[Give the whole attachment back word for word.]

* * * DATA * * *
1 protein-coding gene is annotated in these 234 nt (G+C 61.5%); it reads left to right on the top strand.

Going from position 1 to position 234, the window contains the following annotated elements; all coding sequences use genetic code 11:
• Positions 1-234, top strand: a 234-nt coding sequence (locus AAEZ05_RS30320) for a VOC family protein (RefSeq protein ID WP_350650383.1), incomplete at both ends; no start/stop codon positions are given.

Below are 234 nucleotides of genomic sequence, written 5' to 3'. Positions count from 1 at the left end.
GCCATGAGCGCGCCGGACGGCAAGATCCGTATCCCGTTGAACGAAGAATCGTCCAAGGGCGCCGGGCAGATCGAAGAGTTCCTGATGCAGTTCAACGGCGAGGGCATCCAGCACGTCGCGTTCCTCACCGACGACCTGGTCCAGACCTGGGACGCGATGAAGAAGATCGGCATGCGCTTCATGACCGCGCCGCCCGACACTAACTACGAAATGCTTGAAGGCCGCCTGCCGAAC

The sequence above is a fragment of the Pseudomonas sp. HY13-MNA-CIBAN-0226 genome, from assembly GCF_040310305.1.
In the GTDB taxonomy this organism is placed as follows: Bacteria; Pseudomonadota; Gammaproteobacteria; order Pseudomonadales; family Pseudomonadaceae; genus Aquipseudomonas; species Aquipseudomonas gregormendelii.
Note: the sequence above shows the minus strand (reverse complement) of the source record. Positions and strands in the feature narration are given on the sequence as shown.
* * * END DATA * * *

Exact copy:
1 protein-coding gene is annotated in these 234 nt (G+C 61.5%); it reads left to right on the top strand.

Going from position 1 to position 234, the window contains the following annotated elements; all coding sequences use genetic code 11:
• Positions 1-234, top strand: a 234-nt coding sequence (locus AAEZ05_RS30320) for a VOC family protein (RefSeq protein ID WP_350650383.1), incomplete at both ends; no start/stop codon positions are given.

Below are 234 nucleotides of genomic sequence, written 5' to 3'. Positions count from 1 at the left end.
GCCATGAGCGCGCCGGACGGCAAGATCCGTATCCCGTTGAACGAAGAATCGTCCAAGGGCGCCGGGCAGATCGAAGAGTTCCTGATGCAGTTCAACGGCGAGGGCATCCAGCACGTCGCGTTCCTCACCGACGACCTGGTCCAGACCTGGGACGCGATGAAGAAGATCGGCATGCGCTTCATGACCGCGCCGCCCGACACTAACTACGAAATGCTTGAAGGCCGCCTGCCGAAC

The sequence above is a fragment of the Pseudomonas sp. HY13-MNA-CIBAN-0226 genome, from assembly GCF_040310305.1.
In the GTDB taxonomy this organism is placed as follows: Bacteria; Pseudomonadota; Gammaproteobacteria; order Pseudomonadales; family Pseudomonadaceae; genus Aquipseudomonas; species Aquipseudomonas gregormendelii.
Note: the sequence above shows the minus strand (reverse complement) of the source record. Positions and strands in the feature narration are given on the sequence as shown.